On a very damp London Saturday, thousands of people gathered in Hyde Park to show their support for nature in the UK. The People’s Walk for Wildlife on 22 September was organised and led by TV presenter Chris Packham and was “born out of frustration” with the way conservation has been going in the UK.
We are presiding over catastrophic declines in species across the country, and if we don’t start taking serious action soon then they will start disappearing from our nation forever. People and organisations from all over the country descended on the capital. I was there with Action for Conservation, an amazing charity that works to inspire the next generation of nature conservationists, regardless of the career they choose to follow.
The aim of the walk was to show that people still care, and they answered the call. A large crowd stood in the rain in the park listening to talks from scientists and conservationists, including some inspirational speeches from young naturalists as young as 14.
“It’s time to wake up,” said Packham. “We are presiding over an ecological apocalypse and precipitating a mass extinction in our own backyard. But—vitally—it is not too late. There is hope we can hold to, and there is action we can take.”
There was also music from Billie Bragg, Grace Petrie and others before the walk began.
“Its hard to ignore the politics of the environment given the way that the climate is changing,” said Bragg, describing how storms on the coast where he lived had noticeably intensified during his life. “We need genuine green policies at the forefront [of political debate], and a bit of people pressure on that is quite positive.”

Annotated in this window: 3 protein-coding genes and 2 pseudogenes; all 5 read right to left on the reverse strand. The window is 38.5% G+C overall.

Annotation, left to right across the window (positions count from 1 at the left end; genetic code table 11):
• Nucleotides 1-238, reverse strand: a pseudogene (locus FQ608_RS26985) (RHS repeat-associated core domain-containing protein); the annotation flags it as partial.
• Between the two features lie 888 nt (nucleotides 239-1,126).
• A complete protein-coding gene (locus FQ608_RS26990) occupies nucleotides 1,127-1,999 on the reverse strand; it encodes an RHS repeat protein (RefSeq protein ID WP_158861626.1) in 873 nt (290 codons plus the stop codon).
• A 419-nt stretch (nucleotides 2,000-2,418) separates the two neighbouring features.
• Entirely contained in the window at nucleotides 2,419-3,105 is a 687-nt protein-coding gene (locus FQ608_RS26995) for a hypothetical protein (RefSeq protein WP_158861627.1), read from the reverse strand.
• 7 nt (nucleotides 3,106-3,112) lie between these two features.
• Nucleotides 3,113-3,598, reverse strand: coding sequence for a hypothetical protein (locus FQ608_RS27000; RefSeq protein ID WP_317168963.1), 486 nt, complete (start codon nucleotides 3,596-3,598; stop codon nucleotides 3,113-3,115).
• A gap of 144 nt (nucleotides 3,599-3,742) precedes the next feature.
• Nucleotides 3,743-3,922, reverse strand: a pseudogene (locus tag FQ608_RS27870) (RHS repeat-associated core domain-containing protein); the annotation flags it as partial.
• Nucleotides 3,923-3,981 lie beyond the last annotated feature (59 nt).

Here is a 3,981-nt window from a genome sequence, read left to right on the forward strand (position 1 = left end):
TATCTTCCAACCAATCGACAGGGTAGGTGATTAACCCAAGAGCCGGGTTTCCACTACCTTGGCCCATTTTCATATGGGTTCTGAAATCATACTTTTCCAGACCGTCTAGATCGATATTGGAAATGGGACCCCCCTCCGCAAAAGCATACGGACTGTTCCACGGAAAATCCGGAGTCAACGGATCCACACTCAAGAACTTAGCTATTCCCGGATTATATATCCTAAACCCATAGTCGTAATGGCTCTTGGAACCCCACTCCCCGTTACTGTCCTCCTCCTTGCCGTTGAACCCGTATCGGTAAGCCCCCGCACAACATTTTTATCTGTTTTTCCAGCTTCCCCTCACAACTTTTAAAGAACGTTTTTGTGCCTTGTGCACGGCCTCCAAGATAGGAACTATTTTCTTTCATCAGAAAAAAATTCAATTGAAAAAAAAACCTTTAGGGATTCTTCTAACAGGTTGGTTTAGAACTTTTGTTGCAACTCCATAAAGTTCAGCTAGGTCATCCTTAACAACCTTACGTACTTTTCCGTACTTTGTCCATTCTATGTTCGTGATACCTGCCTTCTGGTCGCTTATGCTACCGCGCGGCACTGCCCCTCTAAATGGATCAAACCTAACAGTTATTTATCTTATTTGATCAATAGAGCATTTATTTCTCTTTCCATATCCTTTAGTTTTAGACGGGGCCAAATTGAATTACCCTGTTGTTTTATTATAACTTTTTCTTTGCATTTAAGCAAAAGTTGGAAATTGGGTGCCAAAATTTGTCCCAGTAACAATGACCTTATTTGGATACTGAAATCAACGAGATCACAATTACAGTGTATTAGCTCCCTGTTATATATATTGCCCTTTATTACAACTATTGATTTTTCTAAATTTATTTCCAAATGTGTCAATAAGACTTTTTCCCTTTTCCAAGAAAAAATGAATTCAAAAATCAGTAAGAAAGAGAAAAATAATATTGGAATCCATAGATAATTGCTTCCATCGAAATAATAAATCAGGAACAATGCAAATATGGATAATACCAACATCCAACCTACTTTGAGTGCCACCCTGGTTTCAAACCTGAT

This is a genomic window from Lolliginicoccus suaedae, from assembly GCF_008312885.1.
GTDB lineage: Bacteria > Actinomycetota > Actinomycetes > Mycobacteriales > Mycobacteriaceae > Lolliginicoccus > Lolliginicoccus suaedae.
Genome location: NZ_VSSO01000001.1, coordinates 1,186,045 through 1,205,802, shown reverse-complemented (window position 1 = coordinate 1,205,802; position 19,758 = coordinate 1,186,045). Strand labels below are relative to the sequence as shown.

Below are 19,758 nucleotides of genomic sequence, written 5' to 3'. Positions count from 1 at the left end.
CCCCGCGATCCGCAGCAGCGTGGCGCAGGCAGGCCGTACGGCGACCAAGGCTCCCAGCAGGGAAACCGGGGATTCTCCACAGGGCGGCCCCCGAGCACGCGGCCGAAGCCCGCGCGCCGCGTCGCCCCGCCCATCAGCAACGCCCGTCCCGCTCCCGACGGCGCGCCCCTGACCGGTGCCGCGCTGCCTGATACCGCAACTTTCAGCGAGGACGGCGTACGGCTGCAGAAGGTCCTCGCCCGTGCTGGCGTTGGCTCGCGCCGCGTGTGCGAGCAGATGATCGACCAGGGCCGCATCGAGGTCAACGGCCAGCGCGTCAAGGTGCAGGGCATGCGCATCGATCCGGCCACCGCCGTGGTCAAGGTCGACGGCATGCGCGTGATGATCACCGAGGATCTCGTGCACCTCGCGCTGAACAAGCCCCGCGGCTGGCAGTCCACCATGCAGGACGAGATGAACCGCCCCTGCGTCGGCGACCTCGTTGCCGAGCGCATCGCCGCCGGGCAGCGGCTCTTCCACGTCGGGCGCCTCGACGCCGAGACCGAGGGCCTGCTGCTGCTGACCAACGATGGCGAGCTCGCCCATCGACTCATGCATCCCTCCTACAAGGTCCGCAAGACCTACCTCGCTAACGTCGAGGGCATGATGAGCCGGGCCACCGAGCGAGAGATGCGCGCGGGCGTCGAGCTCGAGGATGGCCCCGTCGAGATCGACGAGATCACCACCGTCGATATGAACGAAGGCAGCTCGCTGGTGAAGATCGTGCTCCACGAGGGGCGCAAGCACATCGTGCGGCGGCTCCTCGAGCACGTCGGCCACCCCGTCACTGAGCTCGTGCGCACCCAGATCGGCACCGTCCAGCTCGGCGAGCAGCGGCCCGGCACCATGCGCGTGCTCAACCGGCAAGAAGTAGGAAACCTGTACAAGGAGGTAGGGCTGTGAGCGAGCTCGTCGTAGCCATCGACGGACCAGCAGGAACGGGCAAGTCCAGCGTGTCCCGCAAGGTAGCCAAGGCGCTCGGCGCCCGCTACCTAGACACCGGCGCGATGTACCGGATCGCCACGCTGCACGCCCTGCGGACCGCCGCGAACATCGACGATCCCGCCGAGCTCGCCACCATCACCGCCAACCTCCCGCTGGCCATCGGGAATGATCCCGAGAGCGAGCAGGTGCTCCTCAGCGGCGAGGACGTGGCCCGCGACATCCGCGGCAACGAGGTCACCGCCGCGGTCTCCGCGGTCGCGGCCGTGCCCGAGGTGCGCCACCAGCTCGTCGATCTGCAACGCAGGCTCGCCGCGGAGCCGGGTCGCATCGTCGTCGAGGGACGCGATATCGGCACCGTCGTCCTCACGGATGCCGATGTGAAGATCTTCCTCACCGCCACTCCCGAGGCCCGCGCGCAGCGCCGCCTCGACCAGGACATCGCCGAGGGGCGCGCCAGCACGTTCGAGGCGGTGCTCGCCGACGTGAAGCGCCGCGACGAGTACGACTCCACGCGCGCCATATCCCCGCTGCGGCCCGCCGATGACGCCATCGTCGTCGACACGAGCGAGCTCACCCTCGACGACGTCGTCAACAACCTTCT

People carried banners and placards, with others dressed as badgers, foxes, bees and birds. The urban sounds of London were drowned out as birdsong rang out from hundreds of smartphones. The colourful march snaked through central London before finally ending at Richmond Terrace.
The walk was accompanied by the delivery of ‘A People’s Manifesto for Wildlife’ to Downing Street. This presents a series of essays by 18 specialist ‘Ministers’, who each focus on a particular area of conservation. Calling for an end to the “war on wildlife”, the manifesto is radical, controversial and certainly pulls no punches in its wording:
It’s horrifying. Depressing. Disastrous. And yet somehow we have grown to accept this as part of our lives—we’ve normalised the drastic destruction of our wildlife.
To our shame, we are careless with our language. We say that ‘we’ve lost 97% of our flower rich meadows since the 1930s’ or that ‘we’ve lost 86% of the Corn Bunting population’. We speak of ‘a loss of 97% of our Hedgehogs’. Loss, lost… as if this habitat and these species have mysteriously disappeared into the ether, as if they’ve accidentally vanished. But they haven’t—they’ve been destroyed’
The manifesto lays out nearly 200 measures that these ministers recommend are needed to turn around conservation in the UK. As Packham was keen to emphasise, this is just a first draft. Further drafts will come out of a further dialogue with anyone who wants to get involved. So join the conversation, so we can continue to show that people still care about UK nature.